PROPAGATION
A thin layer of peat is spread out on the floor of the propagation unit. Watercress seed is spread over the peat, watered, and after about 10 days (depending on temperature) is ready to be planted. It is shovelled from the floor and loaded into planting bins
PLANTING
The method of planting seedlings is one that has been used for many years. Bins of seedlings are put at regular intervals down the bed wall, and the planting staff then fill buckets from these bins and spread the seedlings evenly over the surface of the bed.
GROWING
Once the seedlings have established themselves and rooted into the gravel bed, the water flow is increased to provide them with the nutrients they require. At certain times, these nutrients need to be topped up by fertiliser applications. Overhead irrigation is used to help keep insect levels down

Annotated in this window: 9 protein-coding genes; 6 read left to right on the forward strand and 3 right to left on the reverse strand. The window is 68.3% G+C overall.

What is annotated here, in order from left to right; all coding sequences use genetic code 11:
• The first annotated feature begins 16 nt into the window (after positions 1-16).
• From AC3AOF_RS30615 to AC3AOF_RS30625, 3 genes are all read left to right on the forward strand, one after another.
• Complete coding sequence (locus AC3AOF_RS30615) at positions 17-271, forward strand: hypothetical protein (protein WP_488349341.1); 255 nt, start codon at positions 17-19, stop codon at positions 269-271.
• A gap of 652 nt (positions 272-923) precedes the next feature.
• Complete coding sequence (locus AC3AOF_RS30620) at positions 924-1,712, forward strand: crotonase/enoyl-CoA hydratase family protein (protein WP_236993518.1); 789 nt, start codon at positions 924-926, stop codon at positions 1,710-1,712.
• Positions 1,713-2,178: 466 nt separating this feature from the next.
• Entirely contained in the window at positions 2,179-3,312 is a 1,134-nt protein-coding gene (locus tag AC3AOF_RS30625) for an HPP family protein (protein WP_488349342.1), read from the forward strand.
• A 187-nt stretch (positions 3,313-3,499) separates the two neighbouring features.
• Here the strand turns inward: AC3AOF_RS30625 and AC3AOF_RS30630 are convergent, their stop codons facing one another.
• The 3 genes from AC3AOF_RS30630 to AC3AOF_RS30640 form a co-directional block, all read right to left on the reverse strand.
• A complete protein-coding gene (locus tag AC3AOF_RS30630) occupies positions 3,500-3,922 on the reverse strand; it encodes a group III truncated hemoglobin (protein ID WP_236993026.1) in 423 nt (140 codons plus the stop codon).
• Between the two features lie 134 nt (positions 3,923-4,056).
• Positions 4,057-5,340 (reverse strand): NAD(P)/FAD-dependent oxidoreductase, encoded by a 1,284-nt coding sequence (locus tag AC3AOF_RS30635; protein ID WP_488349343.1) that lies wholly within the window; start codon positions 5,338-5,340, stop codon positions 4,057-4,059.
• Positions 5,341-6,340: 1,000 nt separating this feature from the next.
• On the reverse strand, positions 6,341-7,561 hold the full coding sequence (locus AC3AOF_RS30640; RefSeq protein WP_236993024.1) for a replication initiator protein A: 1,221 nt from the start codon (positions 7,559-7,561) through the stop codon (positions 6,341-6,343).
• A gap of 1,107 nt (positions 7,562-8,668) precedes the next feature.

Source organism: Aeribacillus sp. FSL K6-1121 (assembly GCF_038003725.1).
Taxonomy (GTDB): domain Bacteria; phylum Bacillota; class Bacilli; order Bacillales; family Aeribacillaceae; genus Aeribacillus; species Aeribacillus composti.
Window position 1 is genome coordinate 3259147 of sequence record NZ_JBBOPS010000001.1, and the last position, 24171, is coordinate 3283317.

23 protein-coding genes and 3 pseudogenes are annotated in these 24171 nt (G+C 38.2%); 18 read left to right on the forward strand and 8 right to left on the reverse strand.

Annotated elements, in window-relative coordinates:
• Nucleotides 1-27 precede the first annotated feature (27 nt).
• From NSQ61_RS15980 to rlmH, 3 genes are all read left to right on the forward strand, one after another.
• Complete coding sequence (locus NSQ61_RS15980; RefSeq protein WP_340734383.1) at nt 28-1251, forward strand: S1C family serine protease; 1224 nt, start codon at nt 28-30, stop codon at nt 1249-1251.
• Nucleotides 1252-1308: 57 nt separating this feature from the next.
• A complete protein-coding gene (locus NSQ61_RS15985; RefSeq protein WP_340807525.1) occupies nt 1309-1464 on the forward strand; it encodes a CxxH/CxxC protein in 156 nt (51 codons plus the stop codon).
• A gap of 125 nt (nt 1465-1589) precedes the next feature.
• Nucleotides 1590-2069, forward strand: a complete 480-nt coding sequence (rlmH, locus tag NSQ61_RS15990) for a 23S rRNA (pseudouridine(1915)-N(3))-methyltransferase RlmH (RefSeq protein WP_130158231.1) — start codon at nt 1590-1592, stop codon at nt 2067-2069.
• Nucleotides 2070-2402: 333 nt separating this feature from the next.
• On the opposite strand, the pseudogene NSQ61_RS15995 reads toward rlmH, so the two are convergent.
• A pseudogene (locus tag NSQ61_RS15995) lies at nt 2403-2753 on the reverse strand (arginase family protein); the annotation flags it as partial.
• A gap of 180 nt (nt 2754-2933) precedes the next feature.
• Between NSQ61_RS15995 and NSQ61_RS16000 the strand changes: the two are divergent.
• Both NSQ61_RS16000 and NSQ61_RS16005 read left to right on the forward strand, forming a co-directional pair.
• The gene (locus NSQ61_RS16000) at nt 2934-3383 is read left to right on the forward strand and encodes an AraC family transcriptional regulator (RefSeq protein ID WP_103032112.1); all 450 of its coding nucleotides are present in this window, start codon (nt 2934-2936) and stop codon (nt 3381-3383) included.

HARVESTING
When the crop is ready for harvest, an experienced team go in to the bed with harvester and cut the watercress into harvest crates. Each crate holds around 6kg. These harvesting crews can harvest up to 3 tonnes of watercress an hour. Each harvester is equipped with a shaker belt, which shakes the watercress to remove any insects or other contaminants that might be present.
CLEANING OUT
Once harvested, need to be cleaned out ready for the next crop to be planted. The material removed from the beds contains a fair amount of gravel. This is left to rot down, and then the remaining gravel is washed, graded and reused.
LEVELLING
After being cleaned out the beds are then levelled. First they are raked and then a team will fill in any low spots with additional gravel and rake out any high spots. This allows the water to flow evenly over the bed surface once the seedlings are planted.